Spinning wheel…


Feeling lucky? Spin these roulette wheels and see where the future lies: on the left, if the world takes decisive action to reduce emissions over the next 100 years, and on the right if we don’t. If we do: most likely an increase of 2 – 2.5ºC. If we don’t: most likely is 5 – 6ºC. Produced by the Joint Program on the Science and Policy of Global Change at MIT, the wheels are a novel way to express the uncertainties associated with projections of future climate and the way they interact with policy decisions. The message for policy makers is clear, according to study co-author Ronald Prinn:

“There’s no way the world can or should take these risks,” Prinn says. And the odds indicated by this modeling may actually understate the problem, because the model does not fully incorporate other positive feedbacks that can occur, for example, if increased temperatures caused a large-scale melting of permafrost in arctic regions and subsequent release of large quantities of methane, a very potent greenhouse gas. Including that feedback “is just going to make it worse,” Prinn says.

For a reminder of just what six degrees means, I recommend Mark Lynas. George Monbiot suggests that climate cranks will object to model projections like these:

Climate change deniers hate these models. Why, they say, should we base current policy on scenarios and computer programmes rather than observable facts? But that’s the trouble with the future: you can’t observe it. If you reject the world’s most sophisticated models as a means of forecasting likely climate trends, you must suggest an alternative. What do they propose? Gut feelings? Seaweed? Chicken entrails?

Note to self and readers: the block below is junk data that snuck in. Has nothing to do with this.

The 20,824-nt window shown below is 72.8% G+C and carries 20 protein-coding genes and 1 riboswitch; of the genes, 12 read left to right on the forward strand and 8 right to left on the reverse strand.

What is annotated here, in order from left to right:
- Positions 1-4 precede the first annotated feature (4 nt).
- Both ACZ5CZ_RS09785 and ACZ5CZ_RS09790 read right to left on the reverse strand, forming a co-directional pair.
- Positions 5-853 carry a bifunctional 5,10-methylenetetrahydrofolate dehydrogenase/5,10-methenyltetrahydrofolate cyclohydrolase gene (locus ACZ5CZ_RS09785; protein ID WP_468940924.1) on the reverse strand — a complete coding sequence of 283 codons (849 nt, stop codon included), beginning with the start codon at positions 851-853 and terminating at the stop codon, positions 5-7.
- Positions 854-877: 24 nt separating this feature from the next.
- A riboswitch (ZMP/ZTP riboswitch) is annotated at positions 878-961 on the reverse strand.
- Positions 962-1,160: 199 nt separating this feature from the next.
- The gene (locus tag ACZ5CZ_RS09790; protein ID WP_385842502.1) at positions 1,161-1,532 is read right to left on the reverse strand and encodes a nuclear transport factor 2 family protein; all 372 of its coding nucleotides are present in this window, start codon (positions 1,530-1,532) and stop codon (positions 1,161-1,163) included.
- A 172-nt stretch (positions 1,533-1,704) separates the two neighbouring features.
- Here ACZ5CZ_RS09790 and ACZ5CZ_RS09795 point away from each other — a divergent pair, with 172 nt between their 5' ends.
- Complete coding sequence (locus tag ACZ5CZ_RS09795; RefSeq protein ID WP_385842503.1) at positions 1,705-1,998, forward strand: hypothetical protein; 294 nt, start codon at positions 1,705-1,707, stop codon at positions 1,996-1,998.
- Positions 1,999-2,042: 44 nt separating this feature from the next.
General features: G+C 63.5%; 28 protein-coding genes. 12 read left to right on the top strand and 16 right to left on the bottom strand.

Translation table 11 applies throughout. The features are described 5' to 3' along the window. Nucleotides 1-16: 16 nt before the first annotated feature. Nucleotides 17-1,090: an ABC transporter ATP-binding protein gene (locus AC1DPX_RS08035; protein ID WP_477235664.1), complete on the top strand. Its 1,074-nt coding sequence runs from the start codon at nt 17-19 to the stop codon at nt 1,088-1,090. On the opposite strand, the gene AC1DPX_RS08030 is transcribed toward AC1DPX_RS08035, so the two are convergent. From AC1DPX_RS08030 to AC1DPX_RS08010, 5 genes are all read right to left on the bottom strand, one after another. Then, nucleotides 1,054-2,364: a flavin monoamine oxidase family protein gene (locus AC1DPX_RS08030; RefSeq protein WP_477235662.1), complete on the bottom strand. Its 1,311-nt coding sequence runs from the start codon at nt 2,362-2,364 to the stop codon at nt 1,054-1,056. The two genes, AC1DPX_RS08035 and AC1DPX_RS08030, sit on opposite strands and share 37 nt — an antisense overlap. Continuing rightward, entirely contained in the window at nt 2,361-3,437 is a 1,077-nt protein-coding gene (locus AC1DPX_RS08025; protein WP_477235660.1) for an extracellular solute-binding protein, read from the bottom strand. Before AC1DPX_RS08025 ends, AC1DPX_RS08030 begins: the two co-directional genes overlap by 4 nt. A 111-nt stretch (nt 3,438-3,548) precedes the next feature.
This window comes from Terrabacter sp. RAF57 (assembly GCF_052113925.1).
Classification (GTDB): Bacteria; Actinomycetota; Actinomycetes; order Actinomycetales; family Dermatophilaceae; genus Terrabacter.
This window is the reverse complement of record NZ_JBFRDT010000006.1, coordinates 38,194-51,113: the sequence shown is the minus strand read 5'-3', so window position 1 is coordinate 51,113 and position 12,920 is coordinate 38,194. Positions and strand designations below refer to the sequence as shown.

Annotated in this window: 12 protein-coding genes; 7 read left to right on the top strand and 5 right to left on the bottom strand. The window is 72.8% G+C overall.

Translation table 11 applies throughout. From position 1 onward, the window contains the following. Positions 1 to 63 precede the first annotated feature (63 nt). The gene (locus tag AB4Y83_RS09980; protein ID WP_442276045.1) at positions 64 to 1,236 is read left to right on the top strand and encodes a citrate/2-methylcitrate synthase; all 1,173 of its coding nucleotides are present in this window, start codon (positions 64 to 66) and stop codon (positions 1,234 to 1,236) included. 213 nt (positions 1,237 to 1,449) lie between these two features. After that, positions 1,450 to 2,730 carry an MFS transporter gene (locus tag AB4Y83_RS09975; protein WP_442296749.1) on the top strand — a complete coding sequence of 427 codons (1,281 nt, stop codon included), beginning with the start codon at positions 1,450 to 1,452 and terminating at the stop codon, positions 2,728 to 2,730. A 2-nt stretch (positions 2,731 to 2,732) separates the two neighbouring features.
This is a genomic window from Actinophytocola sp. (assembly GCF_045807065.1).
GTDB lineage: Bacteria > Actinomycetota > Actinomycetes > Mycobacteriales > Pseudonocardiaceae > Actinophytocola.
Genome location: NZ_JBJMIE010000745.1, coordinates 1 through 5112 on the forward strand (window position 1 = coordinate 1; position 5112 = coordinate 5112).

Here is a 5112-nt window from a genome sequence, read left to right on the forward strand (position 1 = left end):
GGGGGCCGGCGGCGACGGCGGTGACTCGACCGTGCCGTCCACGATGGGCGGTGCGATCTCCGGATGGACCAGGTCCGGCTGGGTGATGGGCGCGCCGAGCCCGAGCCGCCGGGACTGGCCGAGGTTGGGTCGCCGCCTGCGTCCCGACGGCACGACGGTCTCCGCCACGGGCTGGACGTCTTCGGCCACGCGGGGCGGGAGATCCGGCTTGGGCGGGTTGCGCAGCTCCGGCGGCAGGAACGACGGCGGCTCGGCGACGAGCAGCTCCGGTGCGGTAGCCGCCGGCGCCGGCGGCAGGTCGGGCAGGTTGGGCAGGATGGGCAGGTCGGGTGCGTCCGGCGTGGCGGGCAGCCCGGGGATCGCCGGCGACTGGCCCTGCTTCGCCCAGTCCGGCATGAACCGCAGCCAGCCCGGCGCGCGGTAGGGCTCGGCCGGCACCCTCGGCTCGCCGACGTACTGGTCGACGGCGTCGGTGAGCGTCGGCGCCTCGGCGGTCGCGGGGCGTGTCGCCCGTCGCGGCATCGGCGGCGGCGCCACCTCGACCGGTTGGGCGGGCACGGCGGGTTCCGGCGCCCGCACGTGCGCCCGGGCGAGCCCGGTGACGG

Tea leaves, obviously…

[Blood, Sweat & Tears]

2 thoughts on “Spinning wheel…”

  1. It looks like the Policy wheel is based on policy to get us to a stabilization of atmospheric concentration of CO2 at the level of 550ppm.
    That seems REALLY high doesn’t it?

  2. The emissions limits in this study were prescribed such that they were approximately consistent with a stabilization of atmospheric concentration of CO2 at the level of 550 parts per million (ppm). With the inclusion of the radiative forcing associated with other non-CO2 greenhouse gases, this stabilization level is approximately a 675 ppm CO2-equivalent limit.

    From here.

    Seems high to me too. The model explicitly excludes carbon cycle feedbacks, which could already be in play. My preference is Hansen’s 350…

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